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In September 2013 the Dutch government, together with dozens of organisations and interest groups, signed the Dutch Energy Agreement (in Dutch: Energieakkoord) which holds the energy ambitions and targets up until 2023. Since then discussions around the Energy Agreement pop up almost daily.
The debate around how we should organise our energy sources, productions and consumptions seems livelier than ever. The attention for the newly shaped policies and targets is not only increased because of the geopolitical developments, ‘The Breakthrough Energy Coalition,’ the COP 21 (climate conference in Paris) and the challenges around gas production in the North of the country. Besides that, the Netherlands is lagging behind in the European benchmark to reach its goals (see figure 1). Where does the Netherlands stand today with the intended targets and ambitions? Which topics are still debated and why?
The Energy Agreement 2013 is a plan that reflects the ambitions and strategy for the energy transition from 2013 until 2023 in the Netherlands and includes clear targets and a high level roadmap. The fundamental objective is to strengthen the economic structure hand-in-hand with cleaner energy sources (and lower CO2 emissions) through heavy investments in renewable energy such as wind and solar. The main goal of the plan is to increase the share of renewable energy as part of the total energy mix to 14% in 2020 and 16% in 2023. This goal was also aligned with the European Commission.
In order to evaluate the quality and effectiveness of the agreement, it would be advisable to understand the general reasons for not achieving the goals of previous energy plans.
Considering the points above, the Energy Agreement appears to have the ingredients to gain more success and change than previous years. The remaining question is, how successful is the execution so far?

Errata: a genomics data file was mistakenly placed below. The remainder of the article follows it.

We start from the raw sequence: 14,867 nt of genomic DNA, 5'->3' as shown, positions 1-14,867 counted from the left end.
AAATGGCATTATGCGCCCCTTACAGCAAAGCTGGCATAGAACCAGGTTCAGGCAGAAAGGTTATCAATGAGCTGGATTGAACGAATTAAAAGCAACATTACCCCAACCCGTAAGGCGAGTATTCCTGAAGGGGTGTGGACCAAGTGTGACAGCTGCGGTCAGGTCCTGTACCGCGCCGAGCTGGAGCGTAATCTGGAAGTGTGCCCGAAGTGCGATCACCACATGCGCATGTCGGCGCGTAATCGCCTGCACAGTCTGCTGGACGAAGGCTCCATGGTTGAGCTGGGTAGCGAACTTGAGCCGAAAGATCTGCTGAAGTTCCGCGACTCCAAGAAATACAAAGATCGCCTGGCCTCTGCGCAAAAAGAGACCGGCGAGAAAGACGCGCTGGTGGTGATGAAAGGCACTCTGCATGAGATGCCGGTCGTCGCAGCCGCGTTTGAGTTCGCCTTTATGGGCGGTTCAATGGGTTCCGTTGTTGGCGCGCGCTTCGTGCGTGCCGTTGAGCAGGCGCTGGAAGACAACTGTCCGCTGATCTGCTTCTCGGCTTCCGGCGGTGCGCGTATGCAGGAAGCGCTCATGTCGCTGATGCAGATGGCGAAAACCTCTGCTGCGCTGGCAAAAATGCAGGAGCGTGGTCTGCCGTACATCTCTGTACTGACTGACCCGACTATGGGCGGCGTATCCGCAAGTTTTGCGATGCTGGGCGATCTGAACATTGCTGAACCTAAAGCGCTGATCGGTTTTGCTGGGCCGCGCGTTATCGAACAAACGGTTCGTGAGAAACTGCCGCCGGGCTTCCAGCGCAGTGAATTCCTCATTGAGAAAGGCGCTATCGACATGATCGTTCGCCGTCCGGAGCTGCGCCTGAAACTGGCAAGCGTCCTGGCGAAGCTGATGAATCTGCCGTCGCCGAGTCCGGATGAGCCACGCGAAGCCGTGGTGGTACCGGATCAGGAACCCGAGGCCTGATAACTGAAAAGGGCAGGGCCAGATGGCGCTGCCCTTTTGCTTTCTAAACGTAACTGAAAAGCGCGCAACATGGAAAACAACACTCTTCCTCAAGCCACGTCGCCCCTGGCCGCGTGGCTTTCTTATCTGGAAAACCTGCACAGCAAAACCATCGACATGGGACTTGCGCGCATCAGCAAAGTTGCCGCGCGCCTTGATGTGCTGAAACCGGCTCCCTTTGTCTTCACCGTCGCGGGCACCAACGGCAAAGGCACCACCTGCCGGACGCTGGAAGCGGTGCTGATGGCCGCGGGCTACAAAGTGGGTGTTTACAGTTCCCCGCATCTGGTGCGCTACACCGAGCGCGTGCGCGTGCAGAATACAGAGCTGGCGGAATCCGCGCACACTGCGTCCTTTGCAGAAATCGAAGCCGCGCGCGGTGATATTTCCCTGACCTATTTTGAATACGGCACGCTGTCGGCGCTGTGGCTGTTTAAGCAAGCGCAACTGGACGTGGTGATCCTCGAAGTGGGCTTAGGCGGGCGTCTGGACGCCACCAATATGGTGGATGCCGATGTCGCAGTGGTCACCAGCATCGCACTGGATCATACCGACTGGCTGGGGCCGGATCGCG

An important component of the agreement is the so-called SDE+ (In Dutch: ‘Stimulering Duurzame Energieproductie’) subsidy arrangement. The SDE+ arrangement stimulates renewable energy generation and is the agreement’s associated financial instrument to stimulate renewable energy initiatives by taking away financial barriers. The primary target groups for SDE+ are companies, farmers, local governments and energy companies. Table 1 reflects on the type of projects that have been started because of the SDE+ fund in 2014 and 2015.
After two years of SDE+, one can draw the following conclusion: the SDE+ arrangement is not expected to contribute to renewable energy production as anticipated according to a study by the Dutch Court of Audit (in Dutch: ‘Algemene Rekenkamer’) and several other studies. The expectation is that the a renewable energy share will be achieved of 12,4% (instead of 14%) in 2020 and 15,1% (instead of 16%) in 2023. Besides projects being cancelled or delayed, another reason for not reaching the target is that the renewable energy output is in practice on average 26% lower than estimated.
According to the responsible Minister (of Economic Affairs) the emphasis for next year will be on the dialogue with all stakeholders to evaluate the Energy Agreement and come to the necessary adjustments of the Energy Agreement due for implementation in 2017. For 2016 the budget will almost be doubled to €8 billion. The total amount of subsidies accepted since the start in 2011 adds up to more or less €13.2 billion.
Every year will be evaluated what the new budget will be, based on the expected costs of the proposed projects. A study from ECN (the Dutch Energy Research Centre) shows that under the current conditions, goals and agreements, a total subsidy amount of €58,9 billion will be needed.